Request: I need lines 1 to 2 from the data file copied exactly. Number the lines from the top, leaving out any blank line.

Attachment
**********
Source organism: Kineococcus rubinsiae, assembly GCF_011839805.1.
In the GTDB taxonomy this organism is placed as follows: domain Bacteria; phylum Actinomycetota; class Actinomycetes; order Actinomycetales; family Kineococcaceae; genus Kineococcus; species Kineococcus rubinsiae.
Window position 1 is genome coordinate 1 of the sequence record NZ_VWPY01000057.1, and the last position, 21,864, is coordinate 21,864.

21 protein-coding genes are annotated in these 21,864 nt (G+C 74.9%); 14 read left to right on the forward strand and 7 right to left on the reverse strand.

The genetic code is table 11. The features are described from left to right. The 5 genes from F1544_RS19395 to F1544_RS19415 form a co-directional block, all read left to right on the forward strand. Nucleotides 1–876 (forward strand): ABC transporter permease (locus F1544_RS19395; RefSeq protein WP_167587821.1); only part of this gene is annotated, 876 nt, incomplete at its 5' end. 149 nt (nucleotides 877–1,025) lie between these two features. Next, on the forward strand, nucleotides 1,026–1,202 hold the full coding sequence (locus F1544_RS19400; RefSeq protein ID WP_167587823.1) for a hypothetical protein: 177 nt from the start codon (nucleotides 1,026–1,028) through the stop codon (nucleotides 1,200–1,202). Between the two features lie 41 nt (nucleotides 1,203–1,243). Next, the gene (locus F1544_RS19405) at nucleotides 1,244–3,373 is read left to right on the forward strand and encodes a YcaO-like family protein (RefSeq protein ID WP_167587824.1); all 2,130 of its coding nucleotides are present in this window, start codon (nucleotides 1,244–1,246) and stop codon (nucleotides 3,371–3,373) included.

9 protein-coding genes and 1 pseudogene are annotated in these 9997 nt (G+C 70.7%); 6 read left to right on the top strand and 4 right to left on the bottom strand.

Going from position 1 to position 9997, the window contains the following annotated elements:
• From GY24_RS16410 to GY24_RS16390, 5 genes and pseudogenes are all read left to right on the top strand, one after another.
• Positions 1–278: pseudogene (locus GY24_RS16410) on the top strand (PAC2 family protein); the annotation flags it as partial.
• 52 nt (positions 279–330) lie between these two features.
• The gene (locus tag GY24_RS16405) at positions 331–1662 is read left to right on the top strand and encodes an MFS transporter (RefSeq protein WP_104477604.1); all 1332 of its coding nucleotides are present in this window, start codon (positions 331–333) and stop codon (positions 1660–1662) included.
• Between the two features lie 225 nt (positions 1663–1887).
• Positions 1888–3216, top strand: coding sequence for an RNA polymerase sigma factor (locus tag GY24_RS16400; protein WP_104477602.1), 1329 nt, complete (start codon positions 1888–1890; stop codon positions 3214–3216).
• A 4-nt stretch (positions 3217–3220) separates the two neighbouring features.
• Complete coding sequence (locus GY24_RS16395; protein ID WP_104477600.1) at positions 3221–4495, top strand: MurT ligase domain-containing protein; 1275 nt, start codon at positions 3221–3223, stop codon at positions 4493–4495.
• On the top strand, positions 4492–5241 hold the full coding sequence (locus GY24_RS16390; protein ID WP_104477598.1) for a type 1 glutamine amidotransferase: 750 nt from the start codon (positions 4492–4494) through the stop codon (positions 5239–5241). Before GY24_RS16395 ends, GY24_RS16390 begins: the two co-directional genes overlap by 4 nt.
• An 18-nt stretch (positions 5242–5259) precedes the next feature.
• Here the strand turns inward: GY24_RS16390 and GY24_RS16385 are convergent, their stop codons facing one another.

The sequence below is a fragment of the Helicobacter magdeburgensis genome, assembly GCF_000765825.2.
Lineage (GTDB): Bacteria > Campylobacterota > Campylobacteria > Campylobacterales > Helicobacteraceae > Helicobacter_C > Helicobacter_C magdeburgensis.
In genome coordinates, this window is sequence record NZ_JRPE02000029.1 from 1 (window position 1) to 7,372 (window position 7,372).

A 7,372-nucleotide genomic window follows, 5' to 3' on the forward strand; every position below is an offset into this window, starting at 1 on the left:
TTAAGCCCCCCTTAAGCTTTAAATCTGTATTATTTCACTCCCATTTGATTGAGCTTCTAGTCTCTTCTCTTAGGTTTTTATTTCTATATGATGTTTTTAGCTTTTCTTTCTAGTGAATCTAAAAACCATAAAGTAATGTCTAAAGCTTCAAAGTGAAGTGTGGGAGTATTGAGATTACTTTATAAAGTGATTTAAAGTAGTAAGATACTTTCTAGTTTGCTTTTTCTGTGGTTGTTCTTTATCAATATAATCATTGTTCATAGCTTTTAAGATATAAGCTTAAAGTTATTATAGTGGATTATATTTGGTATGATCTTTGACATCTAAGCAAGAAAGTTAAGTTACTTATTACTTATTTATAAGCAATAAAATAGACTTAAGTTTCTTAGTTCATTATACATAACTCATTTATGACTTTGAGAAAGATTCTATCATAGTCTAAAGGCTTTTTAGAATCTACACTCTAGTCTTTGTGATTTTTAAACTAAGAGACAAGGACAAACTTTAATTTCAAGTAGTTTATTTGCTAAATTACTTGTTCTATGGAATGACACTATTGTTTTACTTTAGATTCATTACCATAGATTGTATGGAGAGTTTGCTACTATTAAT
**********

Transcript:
Source organism: Kineococcus rubinsiae, assembly GCF_011839805.1.
In the GTDB taxonomy this organism is placed as follows: domain Bacteria; phylum Actinomycetota; class Actinomycetes; order Actinomycetales; family Kineococcaceae; genus Kineococcus; species Kineococcus rubinsiae.